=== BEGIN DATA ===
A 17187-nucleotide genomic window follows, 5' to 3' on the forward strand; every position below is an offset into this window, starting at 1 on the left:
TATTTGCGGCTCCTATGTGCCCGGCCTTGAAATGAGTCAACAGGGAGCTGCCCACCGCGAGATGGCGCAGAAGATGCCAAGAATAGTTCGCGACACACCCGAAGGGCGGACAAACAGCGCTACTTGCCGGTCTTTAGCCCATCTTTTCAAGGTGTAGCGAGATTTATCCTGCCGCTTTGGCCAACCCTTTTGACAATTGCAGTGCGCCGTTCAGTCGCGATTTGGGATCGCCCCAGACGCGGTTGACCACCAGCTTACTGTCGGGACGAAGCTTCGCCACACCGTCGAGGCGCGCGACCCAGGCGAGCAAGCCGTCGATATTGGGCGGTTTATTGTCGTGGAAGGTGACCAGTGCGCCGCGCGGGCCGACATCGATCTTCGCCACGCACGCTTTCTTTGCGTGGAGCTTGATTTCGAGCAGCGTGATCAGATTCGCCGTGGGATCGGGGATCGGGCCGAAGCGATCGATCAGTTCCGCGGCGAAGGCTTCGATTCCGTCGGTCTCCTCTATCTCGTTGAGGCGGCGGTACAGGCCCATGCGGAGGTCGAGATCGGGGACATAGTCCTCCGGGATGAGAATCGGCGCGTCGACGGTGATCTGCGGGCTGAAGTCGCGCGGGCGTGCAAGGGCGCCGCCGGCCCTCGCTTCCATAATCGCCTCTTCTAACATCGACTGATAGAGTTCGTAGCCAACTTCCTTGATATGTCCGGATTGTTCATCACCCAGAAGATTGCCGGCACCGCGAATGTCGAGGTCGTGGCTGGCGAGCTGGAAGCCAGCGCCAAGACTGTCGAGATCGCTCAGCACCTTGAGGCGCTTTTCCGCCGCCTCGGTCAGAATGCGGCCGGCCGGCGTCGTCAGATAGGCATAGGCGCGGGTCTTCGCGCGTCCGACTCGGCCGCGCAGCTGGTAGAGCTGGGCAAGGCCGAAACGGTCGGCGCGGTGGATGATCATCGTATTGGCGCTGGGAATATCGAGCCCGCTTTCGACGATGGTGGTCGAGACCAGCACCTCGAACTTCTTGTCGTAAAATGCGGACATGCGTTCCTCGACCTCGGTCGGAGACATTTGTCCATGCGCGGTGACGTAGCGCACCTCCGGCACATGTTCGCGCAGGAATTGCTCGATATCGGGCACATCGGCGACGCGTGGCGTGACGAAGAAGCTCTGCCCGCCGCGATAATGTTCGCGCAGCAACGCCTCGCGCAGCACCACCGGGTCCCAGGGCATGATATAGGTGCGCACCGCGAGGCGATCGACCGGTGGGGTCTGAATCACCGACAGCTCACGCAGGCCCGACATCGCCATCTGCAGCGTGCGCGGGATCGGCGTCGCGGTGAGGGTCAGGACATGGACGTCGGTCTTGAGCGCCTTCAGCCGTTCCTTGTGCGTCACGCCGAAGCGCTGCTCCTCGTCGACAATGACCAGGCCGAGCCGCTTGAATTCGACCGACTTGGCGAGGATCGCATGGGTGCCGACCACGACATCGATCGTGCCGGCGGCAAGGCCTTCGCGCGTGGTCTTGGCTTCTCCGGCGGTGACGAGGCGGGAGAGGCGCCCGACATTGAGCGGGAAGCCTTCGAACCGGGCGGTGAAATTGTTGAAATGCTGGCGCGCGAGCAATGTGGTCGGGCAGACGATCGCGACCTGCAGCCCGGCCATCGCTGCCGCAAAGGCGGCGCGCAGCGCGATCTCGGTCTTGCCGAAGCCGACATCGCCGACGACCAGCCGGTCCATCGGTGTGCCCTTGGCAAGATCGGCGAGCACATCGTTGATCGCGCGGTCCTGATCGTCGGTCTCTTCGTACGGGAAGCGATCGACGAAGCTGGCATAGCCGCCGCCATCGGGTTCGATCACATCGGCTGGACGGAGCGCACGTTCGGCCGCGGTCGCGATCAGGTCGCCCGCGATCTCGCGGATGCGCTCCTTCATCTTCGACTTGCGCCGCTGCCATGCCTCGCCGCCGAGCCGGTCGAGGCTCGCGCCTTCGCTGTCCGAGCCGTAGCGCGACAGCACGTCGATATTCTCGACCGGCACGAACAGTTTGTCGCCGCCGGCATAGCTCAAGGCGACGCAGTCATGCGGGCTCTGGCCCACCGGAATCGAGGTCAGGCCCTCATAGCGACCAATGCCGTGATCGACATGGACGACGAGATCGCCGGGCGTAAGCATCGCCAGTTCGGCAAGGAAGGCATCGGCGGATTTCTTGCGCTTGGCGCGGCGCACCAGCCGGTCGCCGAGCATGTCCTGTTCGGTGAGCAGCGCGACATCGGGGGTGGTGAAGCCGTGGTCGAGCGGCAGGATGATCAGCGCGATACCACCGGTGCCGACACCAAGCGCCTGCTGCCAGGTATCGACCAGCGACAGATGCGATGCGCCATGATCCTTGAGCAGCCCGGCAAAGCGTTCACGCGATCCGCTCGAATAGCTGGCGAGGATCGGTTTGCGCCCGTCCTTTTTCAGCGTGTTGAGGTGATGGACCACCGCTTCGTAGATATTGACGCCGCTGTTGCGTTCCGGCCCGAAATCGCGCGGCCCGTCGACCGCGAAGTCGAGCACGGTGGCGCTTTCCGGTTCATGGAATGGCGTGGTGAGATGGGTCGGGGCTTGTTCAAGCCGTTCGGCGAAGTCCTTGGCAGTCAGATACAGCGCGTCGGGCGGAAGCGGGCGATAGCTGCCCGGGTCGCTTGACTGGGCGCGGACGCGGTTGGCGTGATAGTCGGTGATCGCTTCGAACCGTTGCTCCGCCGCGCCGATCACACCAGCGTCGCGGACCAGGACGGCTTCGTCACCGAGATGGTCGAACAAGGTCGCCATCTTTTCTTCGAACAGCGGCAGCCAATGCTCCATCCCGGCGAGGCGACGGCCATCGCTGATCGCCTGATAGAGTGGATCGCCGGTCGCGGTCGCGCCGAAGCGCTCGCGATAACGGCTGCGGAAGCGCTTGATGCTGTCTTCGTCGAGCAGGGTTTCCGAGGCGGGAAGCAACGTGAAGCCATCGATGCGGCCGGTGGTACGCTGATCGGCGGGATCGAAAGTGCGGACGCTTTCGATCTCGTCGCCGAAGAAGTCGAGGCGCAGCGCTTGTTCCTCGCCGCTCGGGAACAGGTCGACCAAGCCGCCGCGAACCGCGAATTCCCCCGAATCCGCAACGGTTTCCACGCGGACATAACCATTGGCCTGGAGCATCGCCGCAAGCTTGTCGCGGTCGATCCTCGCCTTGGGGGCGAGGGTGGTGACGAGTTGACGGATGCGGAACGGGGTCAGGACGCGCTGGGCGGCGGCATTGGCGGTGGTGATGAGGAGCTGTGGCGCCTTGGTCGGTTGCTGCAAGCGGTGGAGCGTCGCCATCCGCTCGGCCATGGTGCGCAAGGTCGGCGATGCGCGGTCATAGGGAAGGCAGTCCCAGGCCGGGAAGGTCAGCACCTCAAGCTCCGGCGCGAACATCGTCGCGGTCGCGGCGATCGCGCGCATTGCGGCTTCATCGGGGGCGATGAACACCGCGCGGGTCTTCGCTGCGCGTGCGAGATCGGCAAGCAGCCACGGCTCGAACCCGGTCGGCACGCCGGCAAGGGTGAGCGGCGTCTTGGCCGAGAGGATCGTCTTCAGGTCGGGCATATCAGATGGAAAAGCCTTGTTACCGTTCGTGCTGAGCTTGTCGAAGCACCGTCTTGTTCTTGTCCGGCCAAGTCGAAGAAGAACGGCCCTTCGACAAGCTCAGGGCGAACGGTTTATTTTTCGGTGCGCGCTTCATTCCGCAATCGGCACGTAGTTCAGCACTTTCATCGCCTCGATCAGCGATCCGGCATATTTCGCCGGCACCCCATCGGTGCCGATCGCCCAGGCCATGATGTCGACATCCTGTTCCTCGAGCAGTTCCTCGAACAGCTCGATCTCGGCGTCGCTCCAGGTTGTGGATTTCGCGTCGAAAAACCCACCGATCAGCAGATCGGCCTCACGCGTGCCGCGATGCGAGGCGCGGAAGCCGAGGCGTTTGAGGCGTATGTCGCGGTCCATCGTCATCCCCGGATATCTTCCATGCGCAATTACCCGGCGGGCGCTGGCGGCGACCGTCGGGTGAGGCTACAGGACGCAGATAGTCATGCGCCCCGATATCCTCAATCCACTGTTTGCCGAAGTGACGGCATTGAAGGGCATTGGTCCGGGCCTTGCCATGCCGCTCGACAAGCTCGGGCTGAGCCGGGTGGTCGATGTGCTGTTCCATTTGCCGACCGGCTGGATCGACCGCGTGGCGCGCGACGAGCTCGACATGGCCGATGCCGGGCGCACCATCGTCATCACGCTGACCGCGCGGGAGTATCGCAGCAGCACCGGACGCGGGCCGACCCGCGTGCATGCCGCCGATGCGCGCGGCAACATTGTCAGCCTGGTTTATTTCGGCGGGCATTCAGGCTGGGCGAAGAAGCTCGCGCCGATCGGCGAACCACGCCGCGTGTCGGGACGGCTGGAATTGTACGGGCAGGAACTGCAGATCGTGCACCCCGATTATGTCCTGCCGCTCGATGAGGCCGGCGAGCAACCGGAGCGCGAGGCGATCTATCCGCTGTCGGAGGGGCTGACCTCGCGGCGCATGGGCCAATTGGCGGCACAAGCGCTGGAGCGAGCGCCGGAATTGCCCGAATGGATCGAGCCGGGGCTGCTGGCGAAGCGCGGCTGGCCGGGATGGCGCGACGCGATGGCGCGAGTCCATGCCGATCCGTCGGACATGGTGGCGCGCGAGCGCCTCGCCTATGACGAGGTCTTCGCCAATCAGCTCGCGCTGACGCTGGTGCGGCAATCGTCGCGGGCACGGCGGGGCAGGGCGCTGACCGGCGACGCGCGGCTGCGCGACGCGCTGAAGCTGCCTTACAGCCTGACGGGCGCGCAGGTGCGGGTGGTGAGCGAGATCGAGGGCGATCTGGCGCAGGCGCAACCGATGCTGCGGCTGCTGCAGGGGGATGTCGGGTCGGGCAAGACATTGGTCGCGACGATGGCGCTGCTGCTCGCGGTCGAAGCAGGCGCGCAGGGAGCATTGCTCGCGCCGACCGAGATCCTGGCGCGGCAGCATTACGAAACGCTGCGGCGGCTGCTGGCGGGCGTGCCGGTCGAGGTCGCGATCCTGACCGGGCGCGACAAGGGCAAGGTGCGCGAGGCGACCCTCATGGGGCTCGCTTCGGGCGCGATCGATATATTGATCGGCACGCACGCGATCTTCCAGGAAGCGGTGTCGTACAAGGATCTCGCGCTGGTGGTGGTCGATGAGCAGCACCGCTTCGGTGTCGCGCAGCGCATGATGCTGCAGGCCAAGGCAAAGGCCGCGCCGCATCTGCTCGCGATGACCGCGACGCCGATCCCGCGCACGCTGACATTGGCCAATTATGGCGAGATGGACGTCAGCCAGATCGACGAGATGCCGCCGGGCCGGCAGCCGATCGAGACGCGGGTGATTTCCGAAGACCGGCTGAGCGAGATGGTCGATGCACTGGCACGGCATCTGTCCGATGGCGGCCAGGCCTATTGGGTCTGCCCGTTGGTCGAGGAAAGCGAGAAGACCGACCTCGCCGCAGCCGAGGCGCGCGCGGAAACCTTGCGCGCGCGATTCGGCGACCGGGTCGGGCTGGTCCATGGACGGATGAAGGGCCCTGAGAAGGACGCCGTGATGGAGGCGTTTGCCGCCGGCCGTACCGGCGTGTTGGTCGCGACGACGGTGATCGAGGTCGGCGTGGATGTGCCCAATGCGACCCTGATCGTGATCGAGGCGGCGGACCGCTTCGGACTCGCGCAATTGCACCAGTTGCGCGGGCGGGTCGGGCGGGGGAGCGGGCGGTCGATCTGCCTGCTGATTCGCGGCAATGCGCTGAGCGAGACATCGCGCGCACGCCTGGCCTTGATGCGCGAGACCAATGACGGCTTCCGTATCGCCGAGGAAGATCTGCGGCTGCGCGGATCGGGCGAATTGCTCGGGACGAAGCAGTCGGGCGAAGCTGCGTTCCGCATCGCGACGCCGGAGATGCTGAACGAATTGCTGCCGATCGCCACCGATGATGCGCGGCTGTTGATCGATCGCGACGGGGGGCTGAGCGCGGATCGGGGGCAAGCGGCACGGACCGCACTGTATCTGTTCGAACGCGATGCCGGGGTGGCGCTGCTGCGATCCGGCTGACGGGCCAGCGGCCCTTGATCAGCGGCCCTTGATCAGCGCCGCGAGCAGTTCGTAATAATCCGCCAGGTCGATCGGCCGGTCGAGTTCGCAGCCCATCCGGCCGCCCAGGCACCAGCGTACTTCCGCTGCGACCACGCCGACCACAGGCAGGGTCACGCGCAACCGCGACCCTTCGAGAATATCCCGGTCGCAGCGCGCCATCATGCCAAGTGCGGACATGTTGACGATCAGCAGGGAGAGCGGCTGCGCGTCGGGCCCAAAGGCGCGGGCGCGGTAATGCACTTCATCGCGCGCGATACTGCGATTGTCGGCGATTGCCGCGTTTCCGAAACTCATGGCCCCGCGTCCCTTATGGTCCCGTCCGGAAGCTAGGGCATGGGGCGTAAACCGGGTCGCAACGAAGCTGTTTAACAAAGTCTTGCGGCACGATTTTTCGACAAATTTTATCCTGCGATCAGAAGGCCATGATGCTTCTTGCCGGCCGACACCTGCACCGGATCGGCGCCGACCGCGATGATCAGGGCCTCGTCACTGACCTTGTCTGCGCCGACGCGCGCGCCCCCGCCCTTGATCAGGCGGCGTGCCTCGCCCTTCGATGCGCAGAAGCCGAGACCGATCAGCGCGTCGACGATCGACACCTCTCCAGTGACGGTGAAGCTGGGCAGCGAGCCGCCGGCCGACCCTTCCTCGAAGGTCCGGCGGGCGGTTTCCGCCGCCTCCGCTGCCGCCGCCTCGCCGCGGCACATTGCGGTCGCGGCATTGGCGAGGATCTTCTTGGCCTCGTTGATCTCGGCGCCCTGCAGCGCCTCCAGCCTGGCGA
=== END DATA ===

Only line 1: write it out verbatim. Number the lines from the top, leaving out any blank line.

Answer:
A 17187-nucleotide genomic window follows, 5' to 3' on the forward strand; every position below is an offset into this window, starting at 1 on the left: